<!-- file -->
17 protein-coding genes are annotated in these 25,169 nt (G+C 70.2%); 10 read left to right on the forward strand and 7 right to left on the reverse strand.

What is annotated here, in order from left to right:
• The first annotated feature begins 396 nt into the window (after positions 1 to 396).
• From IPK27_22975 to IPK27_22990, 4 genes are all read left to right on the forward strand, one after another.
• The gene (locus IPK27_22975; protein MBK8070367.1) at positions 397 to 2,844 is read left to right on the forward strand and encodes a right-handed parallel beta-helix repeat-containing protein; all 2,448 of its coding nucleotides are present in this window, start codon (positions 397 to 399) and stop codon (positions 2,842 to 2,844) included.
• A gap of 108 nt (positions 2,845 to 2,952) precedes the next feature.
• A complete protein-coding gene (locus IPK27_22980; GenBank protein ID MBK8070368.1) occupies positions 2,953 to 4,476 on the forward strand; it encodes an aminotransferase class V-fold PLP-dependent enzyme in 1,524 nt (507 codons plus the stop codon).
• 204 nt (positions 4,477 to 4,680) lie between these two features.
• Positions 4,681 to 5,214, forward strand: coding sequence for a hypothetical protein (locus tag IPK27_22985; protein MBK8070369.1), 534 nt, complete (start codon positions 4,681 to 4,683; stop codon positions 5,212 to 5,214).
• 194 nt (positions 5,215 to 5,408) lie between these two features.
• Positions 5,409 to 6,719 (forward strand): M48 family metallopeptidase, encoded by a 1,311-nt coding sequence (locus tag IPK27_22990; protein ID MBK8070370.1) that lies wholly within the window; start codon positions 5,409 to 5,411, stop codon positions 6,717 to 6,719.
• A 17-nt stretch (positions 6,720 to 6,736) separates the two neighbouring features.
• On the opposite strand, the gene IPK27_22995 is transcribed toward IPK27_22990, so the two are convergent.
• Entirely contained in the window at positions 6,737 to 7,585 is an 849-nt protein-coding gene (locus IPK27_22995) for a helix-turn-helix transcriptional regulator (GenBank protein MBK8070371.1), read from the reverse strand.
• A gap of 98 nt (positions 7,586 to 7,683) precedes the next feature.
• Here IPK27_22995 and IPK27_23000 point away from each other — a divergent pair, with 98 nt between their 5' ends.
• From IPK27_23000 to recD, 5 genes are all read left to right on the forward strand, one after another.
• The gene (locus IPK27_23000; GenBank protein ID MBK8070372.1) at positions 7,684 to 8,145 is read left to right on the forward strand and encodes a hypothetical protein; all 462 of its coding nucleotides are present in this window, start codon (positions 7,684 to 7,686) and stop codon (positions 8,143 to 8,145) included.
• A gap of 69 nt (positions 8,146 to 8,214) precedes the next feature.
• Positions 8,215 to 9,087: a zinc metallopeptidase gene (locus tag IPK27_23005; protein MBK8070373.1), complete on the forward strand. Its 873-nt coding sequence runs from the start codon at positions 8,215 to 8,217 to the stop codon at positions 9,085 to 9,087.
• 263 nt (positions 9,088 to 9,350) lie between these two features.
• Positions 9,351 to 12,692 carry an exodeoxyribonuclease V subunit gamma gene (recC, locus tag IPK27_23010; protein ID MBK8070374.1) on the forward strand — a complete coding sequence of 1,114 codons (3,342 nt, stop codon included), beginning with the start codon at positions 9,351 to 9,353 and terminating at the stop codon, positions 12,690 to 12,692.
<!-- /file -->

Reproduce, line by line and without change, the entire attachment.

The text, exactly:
17 protein-coding genes are annotated in these 25,169 nt (G+C 70.2%); 10 read left to right on the forward strand and 7 right to left on the reverse strand.

What is annotated here, in order from left to right:
• The first annotated feature begins 396 nt into the window (after positions 1 to 396).
• From IPK27_22975 to IPK27_22990, 4 genes are all read left to right on the forward strand, one after another.
• The gene (locus IPK27_22975; protein MBK8070367.1) at positions 397 to 2,844 is read left to right on the forward strand and encodes a right-handed parallel beta-helix repeat-containing protein; all 2,448 of its coding nucleotides are present in this window, start codon (positions 397 to 399) and stop codon (positions 2,842 to 2,844) included.
• A gap of 108 nt (positions 2,845 to 2,952) precedes the next feature.
• A complete protein-coding gene (locus IPK27_22980; GenBank protein ID MBK8070368.1) occupies positions 2,953 to 4,476 on the forward strand; it encodes an aminotransferase class V-fold PLP-dependent enzyme in 1,524 nt (507 codons plus the stop codon).
• 204 nt (positions 4,477 to 4,680) lie between these two features.
• Positions 4,681 to 5,214, forward strand: coding sequence for a hypothetical protein (locus tag IPK27_22985; protein MBK8070369.1), 534 nt, complete (start codon positions 4,681 to 4,683; stop codon positions 5,212 to 5,214).
• 194 nt (positions 5,215 to 5,408) lie between these two features.
• Positions 5,409 to 6,719 (forward strand): M48 family metallopeptidase, encoded by a 1,311-nt coding sequence (locus tag IPK27_22990; protein ID MBK8070370.1) that lies wholly within the window; start codon positions 5,409 to 5,411, stop codon positions 6,717 to 6,719.
• A 17-nt stretch (positions 6,720 to 6,736) separates the two neighbouring features.
• On the opposite strand, the gene IPK27_22995 is transcribed toward IPK27_22990, so the two are convergent.
• Entirely contained in the window at positions 6,737 to 7,585 is an 849-nt protein-coding gene (locus IPK27_22995) for a helix-turn-helix transcriptional regulator (GenBank protein MBK8070371.1), read from the reverse strand.
• A gap of 98 nt (positions 7,586 to 7,683) precedes the next feature.
• Here IPK27_22995 and IPK27_23000 point away from each other — a divergent pair, with 98 nt between their 5' ends.
• From IPK27_23000 to recD, 5 genes are all read left to right on the forward strand, one after another.
• The gene (locus IPK27_23000; GenBank protein ID MBK8070372.1) at positions 7,684 to 8,145 is read left to right on the forward strand and encodes a hypothetical protein; all 462 of its coding nucleotides are present in this window, start codon (positions 7,684 to 7,686) and stop codon (positions 8,143 to 8,145) included.
• A gap of 69 nt (positions 8,146 to 8,214) precedes the next feature.
• Positions 8,215 to 9,087: a zinc metallopeptidase gene (locus tag IPK27_23005; protein MBK8070373.1), complete on the forward strand. Its 873-nt coding sequence runs from the start codon at positions 8,215 to 8,217 to the stop codon at positions 9,085 to 9,087.
• 263 nt (positions 9,088 to 9,350) lie between these two features.
• Positions 9,351 to 12,692 carry an exodeoxyribonuclease V subunit gamma gene (recC, locus tag IPK27_23010; protein ID MBK8070374.1) on the forward strand — a complete coding sequence of 1,114 codons (3,342 nt, stop codon included), beginning with the start codon at positions 9,351 to 9,353 and terminating at the stop codon, positions 12,690 to 12,692.